“I say that Nature is our enemy, that we must always fight against Nature, for she is continually bringing us back to an animal state. You may be sure that God has not put anything on this earth that is clean, pretty, elegant or accessory to our ideal; the human brain has done it. It is man who has introduced a little grace, beauty, unknown charm and mystery into creation by singing about it, interpreting it, by admiring it as a poet, idealizing it as an artist and by explaining it through science, doubtless making mistakes, but finding ingenious reasons, hidden grace and beauty, unknown charm and mystery in the various phenomena of Nature. God created only coarse beings, full of the germs of disease, who, after a few years of bestial enjoyment, grow old and infirm, with all the ugliness and all the want of power of human decrepitude. He seems to have made them only in order that they may reproduce their species in an ignoble manner and then die like ephemeral insects. I said reproduce their species in an ignoble manner and I adhere to that expression. What is there as a matter of fact more ignoble and more repugnant than that act of reproduction of living beings, against which all delicate minds always have revolted and always will revolt? Since all the organs which have been invented by this economical and malicious Creator serve two purposes, why did He not choose another method of performing that sacred mission, which is the noblest and the most exalted of all human functions? The mouth, which nourishes the body by means of material food, also diffuses abroad speech and thought. Our flesh renews itself of its own accord, while we are thinking about it. The olfactory organs, through which the vital air reaches the lungs, communicate all the perfumes of the world to the brain: the smell of flowers, of woods, of trees, of the sea. The ear, which enables us to communicate with our fellow men, has also allowed us to invent music, to create dreams, happiness, infinite and even physical pleasure by means of sound! But one might say that the cynical and cunning Creator wished to prohibit man from ever ennobling and idealizing his intercourse with women. Nevertheless man has found love, which is not a bad reply to that sly Deity, and he has adorned it with so much poetry that woman often forgets the sensual part of it. Those among us who are unable to deceive themselves have invented vice and refined debauchery, which is another way of laughing at God and paying homage, immodest homage, to beauty. But the normal man begets children just like an animal coupled with another by law.” – Guy de Maupassant, “Useless Beauty” (trans. McMaster, et al.)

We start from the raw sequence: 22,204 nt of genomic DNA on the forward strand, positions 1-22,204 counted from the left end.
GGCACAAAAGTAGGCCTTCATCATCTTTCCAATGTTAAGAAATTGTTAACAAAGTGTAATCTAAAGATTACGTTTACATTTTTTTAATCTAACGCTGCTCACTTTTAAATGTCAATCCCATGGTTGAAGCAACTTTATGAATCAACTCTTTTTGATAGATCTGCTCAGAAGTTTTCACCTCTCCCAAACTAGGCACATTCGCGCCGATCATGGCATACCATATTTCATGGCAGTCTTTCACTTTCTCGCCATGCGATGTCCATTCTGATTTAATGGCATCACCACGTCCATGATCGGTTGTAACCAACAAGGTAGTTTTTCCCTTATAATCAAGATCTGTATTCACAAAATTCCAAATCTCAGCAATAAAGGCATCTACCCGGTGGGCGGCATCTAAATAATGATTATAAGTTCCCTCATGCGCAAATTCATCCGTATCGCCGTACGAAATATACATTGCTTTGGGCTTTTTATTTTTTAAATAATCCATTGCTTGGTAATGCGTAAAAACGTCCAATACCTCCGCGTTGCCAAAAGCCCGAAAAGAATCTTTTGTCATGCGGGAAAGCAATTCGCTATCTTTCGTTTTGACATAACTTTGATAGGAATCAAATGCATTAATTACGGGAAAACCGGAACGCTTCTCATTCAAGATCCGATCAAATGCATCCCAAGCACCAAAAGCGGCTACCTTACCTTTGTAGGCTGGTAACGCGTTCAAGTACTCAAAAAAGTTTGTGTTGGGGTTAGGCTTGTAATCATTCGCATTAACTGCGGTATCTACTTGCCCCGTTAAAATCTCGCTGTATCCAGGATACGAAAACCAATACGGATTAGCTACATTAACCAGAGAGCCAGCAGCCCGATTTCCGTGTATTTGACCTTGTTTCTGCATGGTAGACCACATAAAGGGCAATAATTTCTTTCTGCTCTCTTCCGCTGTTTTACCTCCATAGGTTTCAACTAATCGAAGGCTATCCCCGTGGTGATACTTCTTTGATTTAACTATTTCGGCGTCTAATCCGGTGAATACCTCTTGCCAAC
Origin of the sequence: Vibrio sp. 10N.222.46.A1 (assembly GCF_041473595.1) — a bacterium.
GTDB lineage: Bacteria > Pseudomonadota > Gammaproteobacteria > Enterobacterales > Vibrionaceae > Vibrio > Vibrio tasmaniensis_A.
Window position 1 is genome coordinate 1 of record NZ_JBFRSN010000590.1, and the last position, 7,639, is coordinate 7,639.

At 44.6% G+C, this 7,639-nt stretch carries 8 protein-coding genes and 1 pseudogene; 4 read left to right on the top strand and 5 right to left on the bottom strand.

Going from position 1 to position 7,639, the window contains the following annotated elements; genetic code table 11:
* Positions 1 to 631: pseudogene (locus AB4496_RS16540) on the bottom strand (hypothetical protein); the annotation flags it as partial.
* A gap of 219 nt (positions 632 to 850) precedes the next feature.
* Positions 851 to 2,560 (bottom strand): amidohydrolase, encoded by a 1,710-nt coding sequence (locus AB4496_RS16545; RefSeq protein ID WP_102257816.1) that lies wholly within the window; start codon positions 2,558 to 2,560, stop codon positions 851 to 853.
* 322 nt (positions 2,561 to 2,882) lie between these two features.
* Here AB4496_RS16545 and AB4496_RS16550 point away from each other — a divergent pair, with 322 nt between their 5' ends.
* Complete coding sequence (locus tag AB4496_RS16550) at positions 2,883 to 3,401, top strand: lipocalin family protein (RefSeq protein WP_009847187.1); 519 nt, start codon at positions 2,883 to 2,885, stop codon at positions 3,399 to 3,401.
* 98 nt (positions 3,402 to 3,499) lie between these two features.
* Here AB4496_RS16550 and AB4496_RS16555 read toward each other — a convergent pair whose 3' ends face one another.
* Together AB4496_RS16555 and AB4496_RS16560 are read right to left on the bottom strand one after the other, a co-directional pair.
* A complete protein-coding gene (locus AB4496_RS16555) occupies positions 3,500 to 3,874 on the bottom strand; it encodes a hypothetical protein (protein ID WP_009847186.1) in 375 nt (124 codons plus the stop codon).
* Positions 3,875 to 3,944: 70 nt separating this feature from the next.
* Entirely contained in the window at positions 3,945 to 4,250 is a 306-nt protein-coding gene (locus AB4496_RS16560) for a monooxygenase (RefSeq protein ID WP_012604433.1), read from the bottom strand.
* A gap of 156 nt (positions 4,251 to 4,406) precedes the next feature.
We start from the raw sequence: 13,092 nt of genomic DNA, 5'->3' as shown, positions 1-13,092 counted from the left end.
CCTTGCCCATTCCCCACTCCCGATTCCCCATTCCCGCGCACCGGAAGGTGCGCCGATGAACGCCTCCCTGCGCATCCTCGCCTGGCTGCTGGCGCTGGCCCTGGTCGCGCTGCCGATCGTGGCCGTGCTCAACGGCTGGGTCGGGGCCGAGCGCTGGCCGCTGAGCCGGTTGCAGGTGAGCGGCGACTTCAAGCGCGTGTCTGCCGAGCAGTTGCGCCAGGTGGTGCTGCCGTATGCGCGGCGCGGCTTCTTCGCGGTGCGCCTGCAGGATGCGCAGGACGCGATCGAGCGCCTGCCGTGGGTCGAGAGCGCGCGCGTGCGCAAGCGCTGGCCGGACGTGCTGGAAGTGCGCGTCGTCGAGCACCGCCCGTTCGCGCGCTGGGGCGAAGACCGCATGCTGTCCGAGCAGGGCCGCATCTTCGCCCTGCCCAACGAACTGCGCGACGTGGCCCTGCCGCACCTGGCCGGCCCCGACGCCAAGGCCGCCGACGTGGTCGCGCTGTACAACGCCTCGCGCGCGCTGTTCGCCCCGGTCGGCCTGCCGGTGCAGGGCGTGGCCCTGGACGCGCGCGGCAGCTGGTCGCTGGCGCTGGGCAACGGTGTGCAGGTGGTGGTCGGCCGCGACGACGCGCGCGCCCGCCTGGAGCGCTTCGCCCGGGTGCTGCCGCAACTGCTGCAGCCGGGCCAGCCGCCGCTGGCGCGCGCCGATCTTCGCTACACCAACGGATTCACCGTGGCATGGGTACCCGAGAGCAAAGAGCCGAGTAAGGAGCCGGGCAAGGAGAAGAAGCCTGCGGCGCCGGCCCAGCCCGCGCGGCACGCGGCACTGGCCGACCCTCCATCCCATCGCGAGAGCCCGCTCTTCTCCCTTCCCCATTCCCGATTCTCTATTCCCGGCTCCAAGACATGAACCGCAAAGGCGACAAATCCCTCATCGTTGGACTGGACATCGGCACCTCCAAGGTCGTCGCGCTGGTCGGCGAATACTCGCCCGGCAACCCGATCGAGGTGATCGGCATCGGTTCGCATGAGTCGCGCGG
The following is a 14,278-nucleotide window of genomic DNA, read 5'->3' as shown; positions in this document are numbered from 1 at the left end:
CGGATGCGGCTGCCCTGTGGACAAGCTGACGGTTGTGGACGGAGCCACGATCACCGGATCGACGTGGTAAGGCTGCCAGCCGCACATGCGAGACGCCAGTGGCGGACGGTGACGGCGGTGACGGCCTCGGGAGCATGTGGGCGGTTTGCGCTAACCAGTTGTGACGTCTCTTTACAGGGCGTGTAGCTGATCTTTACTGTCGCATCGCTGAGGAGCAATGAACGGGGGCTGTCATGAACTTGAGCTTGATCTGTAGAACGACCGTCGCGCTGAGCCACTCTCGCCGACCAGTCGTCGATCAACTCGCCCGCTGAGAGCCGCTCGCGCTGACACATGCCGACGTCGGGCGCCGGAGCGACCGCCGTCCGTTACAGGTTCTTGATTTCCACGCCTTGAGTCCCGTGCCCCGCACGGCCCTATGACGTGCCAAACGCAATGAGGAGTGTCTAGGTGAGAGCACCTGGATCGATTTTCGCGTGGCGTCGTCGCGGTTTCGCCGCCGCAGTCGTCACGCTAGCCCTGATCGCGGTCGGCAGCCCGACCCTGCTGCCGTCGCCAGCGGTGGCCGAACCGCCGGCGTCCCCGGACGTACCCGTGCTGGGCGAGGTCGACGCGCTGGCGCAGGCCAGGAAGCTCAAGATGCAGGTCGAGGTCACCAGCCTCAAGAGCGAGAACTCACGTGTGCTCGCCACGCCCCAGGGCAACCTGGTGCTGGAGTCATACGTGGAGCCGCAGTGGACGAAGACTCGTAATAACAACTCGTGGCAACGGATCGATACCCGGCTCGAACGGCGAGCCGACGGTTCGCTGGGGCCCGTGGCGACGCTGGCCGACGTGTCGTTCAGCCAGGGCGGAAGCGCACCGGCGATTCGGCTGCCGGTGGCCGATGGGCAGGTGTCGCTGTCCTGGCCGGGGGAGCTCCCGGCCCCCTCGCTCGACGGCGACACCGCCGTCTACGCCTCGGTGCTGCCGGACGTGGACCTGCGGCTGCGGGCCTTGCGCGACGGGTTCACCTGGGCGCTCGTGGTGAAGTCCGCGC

“We looked into each other’s eyes for a long while. Oh! what power a woman’s eye has! How it agitates us, how it invades our very being, takes possession of us, and dominates us! How profound it seems, how full of infinite promises! People call that looking into each other’s souls! Oh! monsieur, what humbug! If we could see into each other’s souls, we should be more careful of what we did.” – Guy de Maupassant, “In the Spring” (trans. McMaster, et al.)

“Monsieur, beware of love! It is lying in ambush everywhere; it is watching for you at every corner; all its snares are laid, all its weapons are sharpened, all its guiles are prepared! Beware of love! Beware of love! It is more dangerous than brandy, bronchitis or pleurisy! It never forgives and makes everybody commit irreparable follies.” – Guy de Maupassant, “In the Spring” (trans. McMaster, et al.)